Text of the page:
When you hear the words “SAT score,” it probably brings to mind senior year, percentiles, math and verbal, impending college applications, and lots of studying. But have you ever considered how SAT scores compare to IQ scores? Does your SAT score have anything to do with your IQ? And is there a way to convert your SAT score into an IQ score? These are common questions, so let’s dig up some answers.
To investigate those answers, let’s break down both the SAT and the various IQ measures to see the ways in which they’re similar and different. Then we’ll talk about the common SAT to IQ conversion techniques and how they work.
What Does the SAT Measure?
There are many helpful SAT study tips (and, of course, Veritas Prep’s course and private tutoring options!) to take advantage of when you’re preparing for the SAT. But have you ever paused to consider what the SAT has been purposefully designed to measure? Overall, the SAT exam is constructed to measure what you’ve learned through the course of your education and evaluate how well-prepared you are for college, but individually, the Reading, Writing & Language, Math, and Essay Tests on the SAT are designed to gauge specific skills and knowledge that indicate how ready you are for college-level work.
For instance, the SAT Reading Test evaluates your reading comprehension skills, but it goes deeper than that. The passages and questions you’ll face require you to synthesize information (sometimes from multiple sources), locate specific references, identify how evidence is used, and understand context clues and implications that aren’t explicitly provided to you. Additionally, you’ll be asked to apply these skills in various contexts: literature (classic or contemporary, U.S or world), a U.S founding document or a text in the Great Global Conversation, the social sciences such as economics or sociology, and the sciences like biology or physics.
The SAT Writing and Language Test requires you to read passages, identify weaknesses and mistakes, and correct those flaws. To do so effectively, you’ll need to apply skills in understanding of context, command of evidence, expression of ideas, and editorial analysis, sometimes in content areas with which you may not feel entirely familiar.
Taken together, the Reading Test and Writing and Language Test comprise the Evidence-Based Reading and Writing section of the SAT, and they are focused on key skills of logic and comprehension. In neither section are you required to have prior knowledge or mastery of the content presented; if your foundational reasoning skills are good, you’ll be able to find all the information you need to answer the questions correctly.
The SAT Math Test measures your skills in the areas of math that you’ll use most often in various situations you find yourself in, both in school and beyond: areas of content such as geometry, algebra, data analysis, and more. The questions you’ll face require you to show fluency in mathematical operations, understanding of key concepts and logic, and application of mathematical elements to solve problems. While you do need to have a solid background in the various mathematical areas that are tested, you’ll find that being able to apply logic and reason your way through many of the problems you encounter will make your life easier and lead to a better performance and a higher score on the SAT Math Test.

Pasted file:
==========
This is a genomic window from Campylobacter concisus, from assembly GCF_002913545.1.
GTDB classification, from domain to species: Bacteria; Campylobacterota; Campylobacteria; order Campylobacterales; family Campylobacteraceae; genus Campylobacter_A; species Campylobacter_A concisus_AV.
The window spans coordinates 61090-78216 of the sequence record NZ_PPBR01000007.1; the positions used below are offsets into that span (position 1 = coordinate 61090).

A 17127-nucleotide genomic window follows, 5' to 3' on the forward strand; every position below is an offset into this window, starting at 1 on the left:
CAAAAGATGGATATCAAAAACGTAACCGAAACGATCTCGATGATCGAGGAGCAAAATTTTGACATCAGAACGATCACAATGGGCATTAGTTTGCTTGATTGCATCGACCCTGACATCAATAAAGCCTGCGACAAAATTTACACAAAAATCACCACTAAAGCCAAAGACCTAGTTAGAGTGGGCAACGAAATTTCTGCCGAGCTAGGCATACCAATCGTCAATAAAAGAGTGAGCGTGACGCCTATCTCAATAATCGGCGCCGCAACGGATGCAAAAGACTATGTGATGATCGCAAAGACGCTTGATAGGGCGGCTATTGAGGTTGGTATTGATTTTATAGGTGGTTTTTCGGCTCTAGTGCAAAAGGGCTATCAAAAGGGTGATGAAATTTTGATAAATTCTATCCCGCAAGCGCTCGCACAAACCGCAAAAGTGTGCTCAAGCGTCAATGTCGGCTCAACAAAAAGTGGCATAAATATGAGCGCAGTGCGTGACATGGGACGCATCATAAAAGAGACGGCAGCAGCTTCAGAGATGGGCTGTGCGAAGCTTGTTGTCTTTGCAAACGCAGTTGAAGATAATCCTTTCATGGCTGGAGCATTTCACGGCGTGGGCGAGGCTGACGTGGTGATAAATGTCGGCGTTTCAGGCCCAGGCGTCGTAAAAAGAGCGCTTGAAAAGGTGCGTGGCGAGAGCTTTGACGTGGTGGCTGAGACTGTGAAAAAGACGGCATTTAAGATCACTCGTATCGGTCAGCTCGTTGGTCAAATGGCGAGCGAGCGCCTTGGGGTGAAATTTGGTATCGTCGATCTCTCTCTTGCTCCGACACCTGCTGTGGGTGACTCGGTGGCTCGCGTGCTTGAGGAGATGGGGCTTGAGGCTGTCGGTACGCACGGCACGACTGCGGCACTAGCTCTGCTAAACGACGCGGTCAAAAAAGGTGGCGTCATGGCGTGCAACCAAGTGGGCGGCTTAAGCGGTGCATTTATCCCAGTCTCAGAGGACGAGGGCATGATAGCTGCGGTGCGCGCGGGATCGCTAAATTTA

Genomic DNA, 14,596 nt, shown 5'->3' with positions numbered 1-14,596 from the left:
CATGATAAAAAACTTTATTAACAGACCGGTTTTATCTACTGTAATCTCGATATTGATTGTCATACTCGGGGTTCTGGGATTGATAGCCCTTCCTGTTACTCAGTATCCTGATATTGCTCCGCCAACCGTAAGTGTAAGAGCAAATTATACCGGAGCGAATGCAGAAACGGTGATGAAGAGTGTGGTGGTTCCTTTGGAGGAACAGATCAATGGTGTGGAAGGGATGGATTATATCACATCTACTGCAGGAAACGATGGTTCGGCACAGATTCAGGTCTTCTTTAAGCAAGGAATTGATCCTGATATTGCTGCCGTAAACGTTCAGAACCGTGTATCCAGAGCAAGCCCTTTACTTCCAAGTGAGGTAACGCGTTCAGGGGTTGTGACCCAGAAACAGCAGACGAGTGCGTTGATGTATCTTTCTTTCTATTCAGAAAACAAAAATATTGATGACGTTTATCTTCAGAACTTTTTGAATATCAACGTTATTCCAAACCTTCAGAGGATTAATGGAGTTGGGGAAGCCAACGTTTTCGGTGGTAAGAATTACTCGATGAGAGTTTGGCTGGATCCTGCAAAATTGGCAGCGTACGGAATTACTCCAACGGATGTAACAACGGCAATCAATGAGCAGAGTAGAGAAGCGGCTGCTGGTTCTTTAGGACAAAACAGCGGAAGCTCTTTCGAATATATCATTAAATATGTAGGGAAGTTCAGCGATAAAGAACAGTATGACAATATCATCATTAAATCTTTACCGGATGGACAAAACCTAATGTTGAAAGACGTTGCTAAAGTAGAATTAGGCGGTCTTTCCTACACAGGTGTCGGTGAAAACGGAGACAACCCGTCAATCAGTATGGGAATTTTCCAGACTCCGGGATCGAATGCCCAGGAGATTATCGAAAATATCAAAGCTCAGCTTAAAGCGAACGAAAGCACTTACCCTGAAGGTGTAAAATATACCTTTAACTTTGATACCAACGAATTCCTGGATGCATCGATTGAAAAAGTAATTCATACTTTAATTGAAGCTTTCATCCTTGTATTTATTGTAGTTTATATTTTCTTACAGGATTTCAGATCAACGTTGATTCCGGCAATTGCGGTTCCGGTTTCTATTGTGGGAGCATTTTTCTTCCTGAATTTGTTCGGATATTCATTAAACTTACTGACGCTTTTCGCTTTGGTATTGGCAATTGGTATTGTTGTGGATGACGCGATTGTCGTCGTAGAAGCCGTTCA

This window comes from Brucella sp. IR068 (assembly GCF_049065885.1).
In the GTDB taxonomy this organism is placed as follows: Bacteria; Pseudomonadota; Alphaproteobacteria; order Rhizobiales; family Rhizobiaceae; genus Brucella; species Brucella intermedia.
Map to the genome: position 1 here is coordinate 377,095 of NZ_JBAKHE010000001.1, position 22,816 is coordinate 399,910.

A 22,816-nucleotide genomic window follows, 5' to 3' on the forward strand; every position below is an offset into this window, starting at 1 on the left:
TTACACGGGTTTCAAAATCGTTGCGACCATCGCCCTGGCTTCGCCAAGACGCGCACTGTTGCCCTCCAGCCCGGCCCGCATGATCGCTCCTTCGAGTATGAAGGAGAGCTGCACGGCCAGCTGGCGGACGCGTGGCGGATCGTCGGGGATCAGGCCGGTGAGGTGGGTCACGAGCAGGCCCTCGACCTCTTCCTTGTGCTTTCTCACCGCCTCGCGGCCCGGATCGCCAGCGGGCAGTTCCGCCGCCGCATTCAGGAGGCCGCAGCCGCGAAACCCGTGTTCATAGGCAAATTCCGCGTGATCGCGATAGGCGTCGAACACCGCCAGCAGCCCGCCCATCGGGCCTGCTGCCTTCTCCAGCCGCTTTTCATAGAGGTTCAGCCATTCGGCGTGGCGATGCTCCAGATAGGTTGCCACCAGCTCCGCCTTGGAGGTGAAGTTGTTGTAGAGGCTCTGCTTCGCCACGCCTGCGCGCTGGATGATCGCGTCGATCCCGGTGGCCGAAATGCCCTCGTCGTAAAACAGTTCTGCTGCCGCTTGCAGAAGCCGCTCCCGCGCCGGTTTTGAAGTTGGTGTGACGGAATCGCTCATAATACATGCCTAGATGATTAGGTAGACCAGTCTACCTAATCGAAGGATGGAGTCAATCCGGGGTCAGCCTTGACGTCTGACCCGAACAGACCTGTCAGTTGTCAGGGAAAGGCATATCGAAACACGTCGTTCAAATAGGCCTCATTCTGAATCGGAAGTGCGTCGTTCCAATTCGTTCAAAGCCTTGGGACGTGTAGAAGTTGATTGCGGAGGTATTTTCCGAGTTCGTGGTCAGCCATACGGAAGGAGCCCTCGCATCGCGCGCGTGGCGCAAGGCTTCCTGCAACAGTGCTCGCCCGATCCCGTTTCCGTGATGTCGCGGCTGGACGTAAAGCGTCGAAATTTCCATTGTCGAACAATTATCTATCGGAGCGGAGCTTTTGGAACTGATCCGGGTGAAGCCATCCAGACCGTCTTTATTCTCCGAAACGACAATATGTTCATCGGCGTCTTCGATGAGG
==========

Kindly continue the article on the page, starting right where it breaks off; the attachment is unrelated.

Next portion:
Throughout the exam and regardless of section, the SAT comes back to a handful of key themes: command of evidence, content analysis, and practical application of key skills. You’ll notice these in all three of the sections discussed above, and as you continue reading you’ll start to see how these SAT themes relate to your IQ score as well.
Naturally, most college admissions officials want to select applicants who they believe will thrive in their academic endeavors, and a student’s SAT score is one factor in an admissions official’s decision on whether to admit a candidate.
What Is Your IQ?
Your intelligence quotient, or IQ, is another type of intellectual measurement. An IQ test measures things like your ability to use logic, your verbal reasoning skills, spatial awareness, and visual abilities. Typically, IQ tests (from the well-researched and verified ones such as the Stanford-Binet Intelligence Scales to the ever-popular unverified online tests) present questions in a few key areas: analogies (mathematical and verbal), pattern identification and analysis, classification, visual reasoning, spatial reasoning, and logic. In essence, your IQ score shows how versatile of a thinker you are and how good you are at identifying and solving problems from a limited amount of information. According to Mensa, the high IQ society, a “genius” IQ is generally one that’s 132 or higher. Someone with average intelligence typically has an IQ between 85 and 114.